Kim has a proven track record of leadership in our community. Prior to her election to City Council in 2013, she served on the Highland Park Transportation Commission, Advisory Committees of North Shore School District 112 and the Park District of Highland Park, and the Boards of Directors of Highland Park Community Nursery School and Day Care and the Active Transportation Alliance.
In addition, Kim has over 20 years of non-profit management and environmental experience. She currently serves on the National Advisory Board of the Union of Concerned Scientists and on the Board of Directors of Community Partners for Affordable Housing. Kim graduated from Middlebury College and received Masters degrees in Population Planning and Public Policy from the University of Michigan. A third generation Highland Park resident, Kim loves being an involved member of the community. She lives in Highland Park with her husband and children.
Any communication via this site is the personal opinion of Councilwoman Kim Stone and is not necessarily the stated opinion of the City.
The City of Highland Park recently received Bronze designation from SolSmart, a national program that recognizes cities that that foster solar energy usage and remove obstacles to solar development at the local level. Highland Park made changes to our permitting, inspection, planning and zoning processes that will help solar companies reduce the cost of installations and pass those savings on to consumers. To make it easier to navigate the process, the City has posted a solar permitting checklist on its website.
Metropolitan Mayor’s Caucus worked with Highland Park and 14 other Chicago-area municipalities and counties to achieve SolSmart Designation. There are now 18 SolSmart designated municipalities in Illinois, the highest number of any state in the country. Our participation in this program shows that we are open for solar business. SolSmart is an initiative led by The Solar Foundation and the International City/County Management Association and funded by the US Department of Energy Solar Energy Technologies Office.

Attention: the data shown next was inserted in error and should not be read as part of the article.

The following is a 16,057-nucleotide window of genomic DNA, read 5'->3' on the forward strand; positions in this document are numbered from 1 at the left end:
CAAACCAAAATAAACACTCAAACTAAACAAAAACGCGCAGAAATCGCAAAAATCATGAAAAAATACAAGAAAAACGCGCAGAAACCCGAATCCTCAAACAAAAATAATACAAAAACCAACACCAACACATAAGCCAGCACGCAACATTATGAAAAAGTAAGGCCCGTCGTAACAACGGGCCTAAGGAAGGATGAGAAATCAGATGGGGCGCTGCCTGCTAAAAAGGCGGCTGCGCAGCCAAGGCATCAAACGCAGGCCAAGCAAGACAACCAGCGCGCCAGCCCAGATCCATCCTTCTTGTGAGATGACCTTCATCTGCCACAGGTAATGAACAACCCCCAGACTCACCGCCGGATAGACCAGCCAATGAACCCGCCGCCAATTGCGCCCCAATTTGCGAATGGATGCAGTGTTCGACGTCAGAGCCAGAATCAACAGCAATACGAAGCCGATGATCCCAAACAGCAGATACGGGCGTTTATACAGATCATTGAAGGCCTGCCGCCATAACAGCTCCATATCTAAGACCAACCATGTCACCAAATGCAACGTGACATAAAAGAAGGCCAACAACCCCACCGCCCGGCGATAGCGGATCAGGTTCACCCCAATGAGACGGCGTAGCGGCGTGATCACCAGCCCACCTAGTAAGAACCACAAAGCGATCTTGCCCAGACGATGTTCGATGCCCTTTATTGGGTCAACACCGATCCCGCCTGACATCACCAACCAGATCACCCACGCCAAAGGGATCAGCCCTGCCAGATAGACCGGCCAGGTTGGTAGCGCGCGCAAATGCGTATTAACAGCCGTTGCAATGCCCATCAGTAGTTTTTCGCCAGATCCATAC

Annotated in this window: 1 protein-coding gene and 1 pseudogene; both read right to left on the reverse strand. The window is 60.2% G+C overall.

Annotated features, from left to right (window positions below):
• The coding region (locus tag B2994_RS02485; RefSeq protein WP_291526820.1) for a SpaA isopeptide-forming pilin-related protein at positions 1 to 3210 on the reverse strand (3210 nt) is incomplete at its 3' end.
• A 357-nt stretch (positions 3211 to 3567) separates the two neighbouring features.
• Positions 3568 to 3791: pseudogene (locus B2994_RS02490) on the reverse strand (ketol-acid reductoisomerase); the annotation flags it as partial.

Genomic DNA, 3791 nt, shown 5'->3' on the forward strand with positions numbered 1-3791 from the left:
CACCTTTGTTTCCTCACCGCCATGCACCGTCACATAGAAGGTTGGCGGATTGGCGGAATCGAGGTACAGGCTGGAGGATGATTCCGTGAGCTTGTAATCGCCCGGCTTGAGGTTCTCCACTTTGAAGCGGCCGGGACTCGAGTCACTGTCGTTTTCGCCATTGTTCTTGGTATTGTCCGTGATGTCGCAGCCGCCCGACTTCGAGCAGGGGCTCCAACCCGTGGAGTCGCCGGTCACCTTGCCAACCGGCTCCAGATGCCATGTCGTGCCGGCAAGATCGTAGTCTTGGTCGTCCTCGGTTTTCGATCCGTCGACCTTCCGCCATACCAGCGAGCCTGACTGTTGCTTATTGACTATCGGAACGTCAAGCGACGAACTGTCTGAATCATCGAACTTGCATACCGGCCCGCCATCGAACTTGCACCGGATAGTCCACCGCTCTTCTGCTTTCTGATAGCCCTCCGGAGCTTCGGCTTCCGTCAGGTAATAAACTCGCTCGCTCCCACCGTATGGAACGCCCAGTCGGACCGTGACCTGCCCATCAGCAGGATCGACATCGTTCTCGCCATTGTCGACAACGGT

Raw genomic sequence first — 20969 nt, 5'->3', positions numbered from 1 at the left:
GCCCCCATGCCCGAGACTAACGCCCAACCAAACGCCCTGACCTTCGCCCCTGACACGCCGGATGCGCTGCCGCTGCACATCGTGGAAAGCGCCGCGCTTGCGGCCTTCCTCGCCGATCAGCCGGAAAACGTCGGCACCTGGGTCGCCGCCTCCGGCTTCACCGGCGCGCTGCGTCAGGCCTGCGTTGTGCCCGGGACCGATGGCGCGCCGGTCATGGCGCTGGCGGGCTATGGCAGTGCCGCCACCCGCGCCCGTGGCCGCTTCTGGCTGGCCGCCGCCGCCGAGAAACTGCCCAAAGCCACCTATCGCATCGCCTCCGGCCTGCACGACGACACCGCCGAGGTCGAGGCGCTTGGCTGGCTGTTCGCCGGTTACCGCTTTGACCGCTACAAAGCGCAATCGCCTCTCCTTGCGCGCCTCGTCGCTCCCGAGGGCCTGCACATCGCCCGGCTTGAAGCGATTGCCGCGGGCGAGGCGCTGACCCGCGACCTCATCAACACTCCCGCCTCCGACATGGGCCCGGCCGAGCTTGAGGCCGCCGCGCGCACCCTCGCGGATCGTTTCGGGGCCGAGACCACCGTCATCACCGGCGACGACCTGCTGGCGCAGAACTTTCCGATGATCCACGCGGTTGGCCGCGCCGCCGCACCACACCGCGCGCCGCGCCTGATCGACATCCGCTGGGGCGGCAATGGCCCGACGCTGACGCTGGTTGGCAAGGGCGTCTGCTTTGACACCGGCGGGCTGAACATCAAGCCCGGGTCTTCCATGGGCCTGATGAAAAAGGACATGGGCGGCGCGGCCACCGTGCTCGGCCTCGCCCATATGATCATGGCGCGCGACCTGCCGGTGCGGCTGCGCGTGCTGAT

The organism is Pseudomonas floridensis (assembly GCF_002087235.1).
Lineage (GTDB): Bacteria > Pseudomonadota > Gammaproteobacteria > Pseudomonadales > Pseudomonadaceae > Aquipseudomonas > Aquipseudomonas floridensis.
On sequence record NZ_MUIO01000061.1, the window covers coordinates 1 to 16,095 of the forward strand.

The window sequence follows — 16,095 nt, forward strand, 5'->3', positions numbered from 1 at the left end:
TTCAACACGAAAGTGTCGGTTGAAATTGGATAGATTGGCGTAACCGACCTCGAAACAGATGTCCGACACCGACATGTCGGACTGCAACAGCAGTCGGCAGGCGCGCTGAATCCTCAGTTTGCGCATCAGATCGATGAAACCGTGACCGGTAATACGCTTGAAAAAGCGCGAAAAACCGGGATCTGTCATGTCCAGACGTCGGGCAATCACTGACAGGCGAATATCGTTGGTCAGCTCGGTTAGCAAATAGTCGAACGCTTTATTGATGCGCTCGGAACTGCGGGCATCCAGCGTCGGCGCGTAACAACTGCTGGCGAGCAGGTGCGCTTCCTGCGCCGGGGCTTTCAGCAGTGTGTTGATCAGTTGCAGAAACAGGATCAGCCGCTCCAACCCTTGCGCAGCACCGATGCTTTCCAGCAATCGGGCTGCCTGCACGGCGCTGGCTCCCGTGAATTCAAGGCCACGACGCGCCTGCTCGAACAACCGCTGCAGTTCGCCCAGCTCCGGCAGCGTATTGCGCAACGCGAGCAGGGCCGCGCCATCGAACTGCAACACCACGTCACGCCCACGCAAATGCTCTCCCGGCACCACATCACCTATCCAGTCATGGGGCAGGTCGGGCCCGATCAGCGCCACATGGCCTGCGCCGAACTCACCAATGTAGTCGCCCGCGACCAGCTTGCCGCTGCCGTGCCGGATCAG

If you are interested in using solar energy to meet your electricity needs but aren’t able to install solar panels at your home, you can subscribe to community solar. A group of Wilmette residents is working to put together a community solar project that will be open to people in our area. To learn more, click here. There will be an informational meeting on Tuesday, February 20 from 7 – 8:30 pm at the Wilmette Public Library. The meeting is free and open to the public. Doors open at 6:30 pm.
The primary election in Illinois is March 20, 2018, and now is the time to be sure you are registered to vote. On the ballot will be candidates for Governor, Attorney General, State Representative and State Senator, among other races. You can check on your voter registration here. If you are a student away at school, are spending your winter away from Highland Park, or simply want to avoid lines at the polls, you can request a ballot by mail here.
Please join me on November 29 for this Environmental Town Hall meeting in Highland Park. Experts from Illinois Environmental Council, Union of Concerned Scientists, Moms Clean Air Force, Sierra Club and Illinois Solar Energy Association will address climate change, clean energy, flooding and air pollution, along with suggestions on what you can do.
In the spirit of the Fourth of July, I want to share this video about solar roads. This is an American story of innovation that could help power our world. Take a few minutes to watch. Enjoy the holiday weekend!
On Monday, July 3 from 8:30 – 9:30 am, you can join others at Park Avenue Beach for All Hands on Deck. On that day, people across the Great Lakes will link hands around the lakefront in their respective cities in support of Great Lakes Protection efforts. The Great Lakes is the largest source of fresh surface water on Earth, containing 18% of the world’s supply of fresh surface water and 90% of the US supply. Our drinking water comes from Lake Michigan. With this proximity to the lake comes a special responsibility to protect it. The choices we make have an impact on the health of the Great Lakes. Please join us to show your support for protection of this important resource.
Go Green Illinois works to encourage and support the establishment of citizen’s environmental groups in every community in the northern suburbs, to share best practices among the groups and to collaborate on addressing environmental challenges that cross municipal boundaries. The group meets every other month to coordinate and share ideas. Presentation topics have included active transportation, electrical aggregation, natural landscape practices, local politics, recycling, stormwater management, community solar, community engagement and food waste. Please go to the website to learn more about how to get involved, and to sign up for their email newsletter.
To those of us in the trenches, it may seem like we are not moving forward (I have been working on climate issues for 29 years!). However, there are some promising signs. In the past 24 hours, three states have said they will work towards the US commitments on climate in the absence of federal involvement. Thank you to California, Washington and New York! Carbon emissions may have peaked (according to preliminary data). Renewable energy prices are dropping rapidly. Historically, social change begins with grassroots action and builds until it reaches a tipping point. So, we must keep up the momentum to reduce carbon emissions, and keep up the pressure on our elected officials. Let’s hope we are on the cusp of a social change regarding action on climate. We do not have another Planet, and the Earth cannot afford to wait.